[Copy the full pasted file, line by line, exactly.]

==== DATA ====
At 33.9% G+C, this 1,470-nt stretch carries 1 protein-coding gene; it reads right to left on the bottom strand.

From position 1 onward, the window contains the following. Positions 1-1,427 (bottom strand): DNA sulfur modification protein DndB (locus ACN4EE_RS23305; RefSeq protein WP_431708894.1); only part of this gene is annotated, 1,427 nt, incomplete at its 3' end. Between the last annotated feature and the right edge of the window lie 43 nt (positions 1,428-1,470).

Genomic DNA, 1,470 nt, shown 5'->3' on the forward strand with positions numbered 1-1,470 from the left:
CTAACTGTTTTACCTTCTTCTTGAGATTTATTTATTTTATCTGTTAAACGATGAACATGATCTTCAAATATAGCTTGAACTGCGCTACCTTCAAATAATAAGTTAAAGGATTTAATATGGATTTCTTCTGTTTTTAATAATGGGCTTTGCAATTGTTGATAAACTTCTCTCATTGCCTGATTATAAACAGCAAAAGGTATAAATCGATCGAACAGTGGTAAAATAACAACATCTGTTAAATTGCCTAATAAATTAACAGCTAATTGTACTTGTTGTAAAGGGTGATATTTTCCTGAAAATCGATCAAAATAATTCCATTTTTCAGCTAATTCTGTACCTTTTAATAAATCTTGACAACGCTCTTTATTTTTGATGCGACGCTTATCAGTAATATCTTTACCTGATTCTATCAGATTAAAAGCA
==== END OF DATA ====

At 33.9% G+C, this 1,470-nt stretch carries 1 protein-coding gene; it reads right to left on the bottom strand.

From position 1 onward, the window contains the following. Positions 1-1,427 (bottom strand): DNA sulfur modification protein DndB (locus ACN4EE_RS23305; RefSeq protein WP_431708894.1); only part of this gene is annotated, 1,427 nt, incomplete at its 3' end. Between the last annotated feature and the right edge of the window lie 43 nt (positions 1,428-1,470).

Genomic DNA, 1,470 nt, shown 5'->3' on the forward strand with positions numbered 1-1,470 from the left:
CTAACTGTTTTACCTTCTTCTTGAGATTTATTTATTTTATCTGTTAAACGATGAACATGATCTTCAAATATAGCTTGAACTGCGCTACCTTCAAATAATAAGTTAAAGGATTTAATATGGATTTCTTCTGTTTTTAATAATGGGCTTTGCAATTGTTGATAAACTTCTCTCATTGCCTGATTATAAACAGCAAAAGGTATAAATCGATCGAACAGTGGTAAAATAACAACATCTGTTAAATTGCCTAATAAATTAACAGCTAATTGTACTTGTTGTAAAGGGTGATATTTTCCTGAAAATCGATCAAAATAATTCCATTTTTCAGCTAATTCTGTACCTTTTAATAAATCTTGACAACGCTCTTTATTTTTGATGCGACGCTTATCAGTAATATCTTTACCTGATTCTATCAGATTAAAAGCA